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Irreligion in brazil

The meaning of «irreligion in brazil»

Religion in Brazil (2010)[1][2]

Irreligion in Brazil has increased in the last few decades. In the 2010 census, 8% of the population identified as "irreligious".[4] Since 1970, the Brazilian Institute of Geography and Statistics has included sem religião (Portuguese for no religion) as a self-description option in their decennial census, for people who do not consider themselves members of any specific religion, including non-affiliated theists and deists. In the 2010 census, 8.0% of the population declared themselves "irreligious".

The Constitution grants freedom of religion and thought to its citizens (Art. 5, VI). In 2008, the Brazilian Association of Atheists and Agnostics was founded; it promotes secularism and supports irreligious victims of prejudice.[5]

Although the Federal Constitution guarantees religious tolerance to all its citizens (see article 5, item VI), it expressly prohibits all entities that make up the Federation to found and finance public cults and state churches controlled and coordinated by the Government – (see article 19, I), since until now the Brazilian State recognizes the "peculiar character" of the Catholic Church under the other religions in its legal system (see Article 16 of Decree 7107/2010), which is why the law recognizes the Virgin Mary, the mother of Jesus, as the "patroness of Brazil" (see Article 1 of Law 6,802 / 1980); the Constitution is sworn "under the protection of God" (see Preamble of the Federal Constitution); Catholic holidays (such as the day of Our Lady of Aparecida and the day of our Lord's birth) are recognized as national holidays by law (see Law 10.607 / 2002, Law 6.802 / 1980); the Catholic religion has an exclusive status for itself (see Decree 7107/2010); cities and states bear the name of Catholic saints; Catholic statues are exposed in public offices; the expression "God be praised" is present in all Real notes; and religious teaching exclusively Catholic in public schools is permitted in the country (see ADI 4439).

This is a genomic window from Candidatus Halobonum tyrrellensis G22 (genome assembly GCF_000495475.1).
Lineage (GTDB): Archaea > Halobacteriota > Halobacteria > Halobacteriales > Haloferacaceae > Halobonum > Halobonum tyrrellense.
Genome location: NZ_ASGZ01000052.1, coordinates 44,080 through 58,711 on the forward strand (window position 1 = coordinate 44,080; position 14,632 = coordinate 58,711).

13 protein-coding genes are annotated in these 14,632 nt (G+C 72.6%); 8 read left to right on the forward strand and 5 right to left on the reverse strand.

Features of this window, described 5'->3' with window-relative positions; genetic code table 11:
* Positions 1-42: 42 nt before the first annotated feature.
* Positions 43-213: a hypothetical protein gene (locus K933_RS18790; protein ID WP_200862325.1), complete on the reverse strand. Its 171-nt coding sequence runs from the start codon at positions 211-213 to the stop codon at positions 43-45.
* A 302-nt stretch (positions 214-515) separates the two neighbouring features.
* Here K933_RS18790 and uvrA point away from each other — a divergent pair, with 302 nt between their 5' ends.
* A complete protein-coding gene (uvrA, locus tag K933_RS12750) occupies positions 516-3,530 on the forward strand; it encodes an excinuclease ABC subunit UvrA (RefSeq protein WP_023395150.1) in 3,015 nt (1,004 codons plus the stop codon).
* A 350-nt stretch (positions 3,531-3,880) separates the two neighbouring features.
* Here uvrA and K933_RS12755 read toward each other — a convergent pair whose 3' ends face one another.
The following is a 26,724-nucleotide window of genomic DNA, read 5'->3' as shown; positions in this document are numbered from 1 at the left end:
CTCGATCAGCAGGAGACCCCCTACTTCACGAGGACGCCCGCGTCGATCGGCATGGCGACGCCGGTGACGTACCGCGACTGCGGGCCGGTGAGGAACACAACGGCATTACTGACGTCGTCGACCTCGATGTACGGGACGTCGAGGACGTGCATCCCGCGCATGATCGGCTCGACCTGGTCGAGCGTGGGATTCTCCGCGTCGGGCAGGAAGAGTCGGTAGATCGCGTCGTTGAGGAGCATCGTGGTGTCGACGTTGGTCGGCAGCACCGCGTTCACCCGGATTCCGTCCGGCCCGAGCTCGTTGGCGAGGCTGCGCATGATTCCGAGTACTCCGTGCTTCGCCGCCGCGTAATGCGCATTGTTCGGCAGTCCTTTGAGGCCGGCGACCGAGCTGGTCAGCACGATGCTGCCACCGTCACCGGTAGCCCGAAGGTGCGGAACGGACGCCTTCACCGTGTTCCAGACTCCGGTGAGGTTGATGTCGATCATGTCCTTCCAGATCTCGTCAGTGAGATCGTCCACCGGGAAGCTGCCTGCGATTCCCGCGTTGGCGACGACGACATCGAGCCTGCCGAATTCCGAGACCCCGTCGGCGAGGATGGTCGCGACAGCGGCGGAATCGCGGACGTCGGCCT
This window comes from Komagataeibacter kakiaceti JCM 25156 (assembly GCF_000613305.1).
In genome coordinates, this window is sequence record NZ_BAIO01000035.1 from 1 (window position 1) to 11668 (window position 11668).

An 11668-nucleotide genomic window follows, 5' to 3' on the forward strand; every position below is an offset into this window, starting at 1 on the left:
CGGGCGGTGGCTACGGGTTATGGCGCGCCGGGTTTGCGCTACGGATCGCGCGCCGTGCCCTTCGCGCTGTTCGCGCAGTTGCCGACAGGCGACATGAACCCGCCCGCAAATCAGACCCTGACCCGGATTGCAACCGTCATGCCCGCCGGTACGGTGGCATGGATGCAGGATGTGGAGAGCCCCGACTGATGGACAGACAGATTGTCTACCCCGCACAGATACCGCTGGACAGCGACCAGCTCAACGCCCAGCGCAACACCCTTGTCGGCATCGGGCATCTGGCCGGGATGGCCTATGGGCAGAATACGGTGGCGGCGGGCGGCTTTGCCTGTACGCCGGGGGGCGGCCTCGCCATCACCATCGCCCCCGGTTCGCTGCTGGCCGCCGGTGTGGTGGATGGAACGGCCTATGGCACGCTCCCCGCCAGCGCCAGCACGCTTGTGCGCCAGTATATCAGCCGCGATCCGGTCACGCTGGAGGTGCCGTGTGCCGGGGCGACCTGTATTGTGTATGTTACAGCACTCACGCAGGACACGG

A 2009 survey showed that atheists were the most hated demographic group in Brazil, among several other minorities polled. According to the survey, 17% of the interviewees stated they felt either hatred or repulsion for atheists, while 25% felt antipathy and 29% were indifferent.[6]

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